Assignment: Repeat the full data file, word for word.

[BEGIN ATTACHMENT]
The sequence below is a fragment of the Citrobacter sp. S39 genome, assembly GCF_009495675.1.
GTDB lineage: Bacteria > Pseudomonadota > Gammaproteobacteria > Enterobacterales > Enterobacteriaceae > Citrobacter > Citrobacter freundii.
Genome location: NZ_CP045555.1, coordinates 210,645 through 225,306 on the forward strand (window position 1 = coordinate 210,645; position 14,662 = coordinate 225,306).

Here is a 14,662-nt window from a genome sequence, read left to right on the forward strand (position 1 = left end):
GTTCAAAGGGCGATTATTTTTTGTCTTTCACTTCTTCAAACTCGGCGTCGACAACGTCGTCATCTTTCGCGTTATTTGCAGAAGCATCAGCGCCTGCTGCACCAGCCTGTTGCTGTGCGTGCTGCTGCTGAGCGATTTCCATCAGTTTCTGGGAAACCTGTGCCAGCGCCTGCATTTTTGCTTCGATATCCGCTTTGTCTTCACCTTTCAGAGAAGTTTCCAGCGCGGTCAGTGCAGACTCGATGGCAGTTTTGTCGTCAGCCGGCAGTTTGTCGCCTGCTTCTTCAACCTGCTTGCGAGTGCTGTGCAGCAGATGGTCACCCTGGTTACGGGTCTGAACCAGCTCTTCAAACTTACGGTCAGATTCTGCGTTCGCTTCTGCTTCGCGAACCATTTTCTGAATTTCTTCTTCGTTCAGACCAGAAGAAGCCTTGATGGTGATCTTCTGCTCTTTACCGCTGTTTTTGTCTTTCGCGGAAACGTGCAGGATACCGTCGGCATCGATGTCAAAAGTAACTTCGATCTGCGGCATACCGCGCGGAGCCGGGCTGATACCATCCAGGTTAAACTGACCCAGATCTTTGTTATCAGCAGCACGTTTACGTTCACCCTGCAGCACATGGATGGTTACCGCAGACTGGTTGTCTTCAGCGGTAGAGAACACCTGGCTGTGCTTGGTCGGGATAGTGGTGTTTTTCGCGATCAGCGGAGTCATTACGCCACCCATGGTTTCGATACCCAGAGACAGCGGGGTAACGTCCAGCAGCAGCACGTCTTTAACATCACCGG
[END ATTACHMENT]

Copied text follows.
The sequence below is a fragment of the Citrobacter sp. S39 genome, assembly GCF_009495675.1.
GTDB lineage: Bacteria > Pseudomonadota > Gammaproteobacteria > Enterobacterales > Enterobacteriaceae > Citrobacter > Citrobacter freundii.
Genome location: NZ_CP045555.1, coordinates 210,645 through 225,306 on the forward strand (window position 1 = coordinate 210,645; position 14,662 = coordinate 225,306).

Here is a 14,662-nt window from a genome sequence, read left to right on the forward strand (position 1 = left end):
GTTCAAAGGGCGATTATTTTTTGTCTTTCACTTCTTCAAACTCGGCGTCGACAACGTCGTCATCTTTCGCGTTATTTGCAGAAGCATCAGCGCCTGCTGCACCAGCCTGTTGCTGTGCGTGCTGCTGCTGAGCGATTTCCATCAGTTTCTGGGAAACCTGTGCCAGCGCCTGCATTTTTGCTTCGATATCCGCTTTGTCTTCACCTTTCAGAGAAGTTTCCAGCGCGGTCAGTGCAGACTCGATGGCAGTTTTGTCGTCAGCCGGCAGTTTGTCGCCTGCTTCTTCAACCTGCTTGCGAGTGCTGTGCAGCAGATGGTCACCCTGGTTACGGGTCTGAACCAGCTCTTCAAACTTACGGTCAGATTCTGCGTTCGCTTCTGCTTCGCGAACCATTTTCTGAATTTCTTCTTCGTTCAGACCAGAAGAAGCCTTGATGGTGATCTTCTGCTCTTTACCGCTGTTTTTGTCTTTCGCGGAAACGTGCAGGATACCGTCGGCATCGATGTCAAAAGTAACTTCGATCTGCGGCATACCGCGCGGAGCCGGGCTGATACCATCCAGGTTAAACTGACCCAGATCTTTGTTATCAGCAGCACGTTTACGTTCACCCTGCAGCACATGGATGGTTACCGCAGACTGGTTGTCTTCAGCGGTAGAGAACACCTGGCTGTGCTTGGTCGGGATAGTGGTGTTTTTCGCGATCAGCGGAGTCATTACGCCACCCATGGTTTCGATACCCAGAGACAGCGGGGTAACGTCCAGCAGCAGCACGTCTTTAACATCACCGG